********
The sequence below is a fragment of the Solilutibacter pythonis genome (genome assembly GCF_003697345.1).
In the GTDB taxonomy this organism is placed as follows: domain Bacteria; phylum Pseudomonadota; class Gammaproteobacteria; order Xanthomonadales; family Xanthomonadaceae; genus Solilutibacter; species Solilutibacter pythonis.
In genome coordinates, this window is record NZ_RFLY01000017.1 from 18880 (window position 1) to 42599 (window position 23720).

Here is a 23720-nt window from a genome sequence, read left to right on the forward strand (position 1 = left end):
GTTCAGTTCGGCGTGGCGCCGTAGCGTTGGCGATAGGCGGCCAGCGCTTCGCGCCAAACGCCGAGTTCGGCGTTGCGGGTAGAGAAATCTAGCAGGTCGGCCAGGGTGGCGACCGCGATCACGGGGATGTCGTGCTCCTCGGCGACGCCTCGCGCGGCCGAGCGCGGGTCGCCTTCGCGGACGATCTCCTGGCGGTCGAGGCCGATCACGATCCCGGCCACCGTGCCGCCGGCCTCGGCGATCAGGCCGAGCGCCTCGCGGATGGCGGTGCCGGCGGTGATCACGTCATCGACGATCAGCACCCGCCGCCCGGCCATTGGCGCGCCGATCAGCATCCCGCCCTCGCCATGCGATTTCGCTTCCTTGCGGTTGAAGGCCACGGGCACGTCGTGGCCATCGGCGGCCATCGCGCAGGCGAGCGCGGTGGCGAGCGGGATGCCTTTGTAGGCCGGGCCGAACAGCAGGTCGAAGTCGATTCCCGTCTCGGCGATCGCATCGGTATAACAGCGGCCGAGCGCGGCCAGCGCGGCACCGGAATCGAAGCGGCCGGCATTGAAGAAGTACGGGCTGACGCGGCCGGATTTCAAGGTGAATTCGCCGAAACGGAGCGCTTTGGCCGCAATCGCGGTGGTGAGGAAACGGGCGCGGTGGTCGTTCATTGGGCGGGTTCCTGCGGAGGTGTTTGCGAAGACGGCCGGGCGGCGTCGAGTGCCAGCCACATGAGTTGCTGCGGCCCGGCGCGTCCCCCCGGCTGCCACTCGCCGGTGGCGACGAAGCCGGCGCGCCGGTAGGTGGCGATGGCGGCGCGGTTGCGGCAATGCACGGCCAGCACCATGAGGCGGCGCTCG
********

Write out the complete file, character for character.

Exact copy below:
The sequence below is a fragment of the Solilutibacter pythonis genome (genome assembly GCF_003697345.1).
In the GTDB taxonomy this organism is placed as follows: domain Bacteria; phylum Pseudomonadota; class Gammaproteobacteria; order Xanthomonadales; family Xanthomonadaceae; genus Solilutibacter; species Solilutibacter pythonis.
In genome coordinates, this window is record NZ_RFLY01000017.1 from 18880 (window position 1) to 42599 (window position 23720).

Here is a 23720-nt window from a genome sequence, read left to right on the forward strand (position 1 = left end):
GTTCAGTTCGGCGTGGCGCCGTAGCGTTGGCGATAGGCGGCCAGCGCTTCGCGCCAAACGCCGAGTTCGGCGTTGCGGGTAGAGAAATCTAGCAGGTCGGCCAGGGTGGCGACCGCGATCACGGGGATGTCGTGCTCCTCGGCGACGCCTCGCGCGGCCGAGCGCGGGTCGCCTTCGCGGACGATCTCCTGGCGGTCGAGGCCGATCACGATCCCGGCCACCGTGCCGCCGGCCTCGGCGATCAGGCCGAGCGCCTCGCGGATGGCGGTGCCGGCGGTGATCACGTCATCGACGATCAGCACCCGCCGCCCGGCCATTGGCGCGCCGATCAGCATCCCGCCCTCGCCATGCGATTTCGCTTCCTTGCGGTTGAAGGCCACGGGCACGTCGTGGCCATCGGCGGCCATCGCGCAGGCGAGCGCGGTGGCGAGCGGGATGCCTTTGTAGGCCGGGCCGAACAGCAGGTCGAAGTCGATTCCCGTCTCGGCGATCGCATCGGTATAACAGCGGCCGAGCGCGGCCAGCGCGGCACCGGAATCGAAGCGGCCGGCATTGAAGAAGTACGGGCTGACGCGGCCGGATTTCAAGGTGAATTCGCCGAAACGGAGCGCTTTGGCCGCAATCGCGGTGGTGAGGAAACGGGCGCGGTGGTCGTTCATTGGGCGGGTTCCTGCGGAGGTGTTTGCGAAGACGGCCGGGCGGCGTCGAGTGCCAGCCACATGAGTTGCTGCGGCCCGGCGCGTCCCCCCGGCTGCCACTCGCCGGTGGCGACGAAGCCGGCGCGCCGGTAGGTGGCGATGGCGGCGCGGTTGCGGCAATGCACGGCCAGCACCATGAGGCGGCGCTCG